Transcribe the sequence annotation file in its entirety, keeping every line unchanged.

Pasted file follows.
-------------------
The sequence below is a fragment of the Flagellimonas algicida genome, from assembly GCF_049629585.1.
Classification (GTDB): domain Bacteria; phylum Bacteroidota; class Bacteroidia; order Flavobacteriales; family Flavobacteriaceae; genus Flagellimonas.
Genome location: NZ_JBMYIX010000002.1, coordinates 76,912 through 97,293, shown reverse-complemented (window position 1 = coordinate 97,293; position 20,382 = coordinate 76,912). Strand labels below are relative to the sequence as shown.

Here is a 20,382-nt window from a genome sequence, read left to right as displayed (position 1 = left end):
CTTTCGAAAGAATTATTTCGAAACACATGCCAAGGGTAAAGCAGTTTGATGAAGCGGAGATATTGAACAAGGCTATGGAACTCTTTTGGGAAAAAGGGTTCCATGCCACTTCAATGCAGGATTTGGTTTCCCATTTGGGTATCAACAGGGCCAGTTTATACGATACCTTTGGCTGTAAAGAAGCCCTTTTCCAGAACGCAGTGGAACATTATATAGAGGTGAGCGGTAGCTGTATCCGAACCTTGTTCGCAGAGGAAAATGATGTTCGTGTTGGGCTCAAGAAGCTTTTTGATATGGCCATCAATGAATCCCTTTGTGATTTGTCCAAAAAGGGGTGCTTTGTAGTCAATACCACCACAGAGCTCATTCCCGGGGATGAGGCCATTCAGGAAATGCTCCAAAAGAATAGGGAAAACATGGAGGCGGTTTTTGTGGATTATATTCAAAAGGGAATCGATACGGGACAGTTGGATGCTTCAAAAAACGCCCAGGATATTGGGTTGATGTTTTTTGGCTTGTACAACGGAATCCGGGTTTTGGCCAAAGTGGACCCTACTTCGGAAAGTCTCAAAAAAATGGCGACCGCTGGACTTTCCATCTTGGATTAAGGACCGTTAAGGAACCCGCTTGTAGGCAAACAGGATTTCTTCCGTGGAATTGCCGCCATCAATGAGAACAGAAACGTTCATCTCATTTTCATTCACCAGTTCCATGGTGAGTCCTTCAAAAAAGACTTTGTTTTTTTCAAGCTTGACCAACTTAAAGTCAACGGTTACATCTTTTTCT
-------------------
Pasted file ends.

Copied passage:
The sequence below is a fragment of the Flagellimonas algicida genome, from assembly GCF_049629585.1.
Classification (GTDB): domain Bacteria; phylum Bacteroidota; class Bacteroidia; order Flavobacteriales; family Flavobacteriaceae; genus Flagellimonas.
Genome location: NZ_JBMYIX010000002.1, coordinates 76,912 through 97,293, shown reverse-complemented (window position 1 = coordinate 97,293; position 20,382 = coordinate 76,912). Strand labels below are relative to the sequence as shown.

Here is a 20,382-nt window from a genome sequence, read left to right as displayed (position 1 = left end):
CTTTCGAAAGAATTATTTCGAAACACATGCCAAGGGTAAAGCAGTTTGATGAAGCGGAGATATTGAACAAGGCTATGGAACTCTTTTGGGAAAAAGGGTTCCATGCCACTTCAATGCAGGATTTGGTTTCCCATTTGGGTATCAACAGGGCCAGTTTATACGATACCTTTGGCTGTAAAGAAGCCCTTTTCCAGAACGCAGTGGAACATTATATAGAGGTGAGCGGTAGCTGTATCCGAACCTTGTTCGCAGAGGAAAATGATGTTCGTGTTGGGCTCAAGAAGCTTTTTGATATGGCCATCAATGAATCCCTTTGTGATTTGTCCAAAAAGGGGTGCTTTGTAGTCAATACCACCACAGAGCTCATTCCCGGGGATGAGGCCATTCAGGAAATGCTCCAAAAGAATAGGGAAAACATGGAGGCGGTTTTTGTGGATTATATTCAAAAGGGAATCGATACGGGACAGTTGGATGCTTCAAAAAACGCCCAGGATATTGGGTTGATGTTTTTTGGCTTGTACAACGGAATCCGGGTTTTGGCCAAAGTGGACCCTACTTCGGAAAGTCTCAAAAAAATGGCGACCGCTGGACTTTCCATCTTGGATTAAGGACCGTTAAGGAACCCGCTTGTAGGCAAACAGGATTTCTTCCGTGGAATTGCCGCCATCAATGAGAACAGAAACGTTCATCTCATTTTCATTCACCAGTTCCATGGTGAGTCCTTCAAAAAAGACTTTGTTTTTTTCAAGCTTGACCAACTTAAAGTCAACGGTTACATCTTTTTCT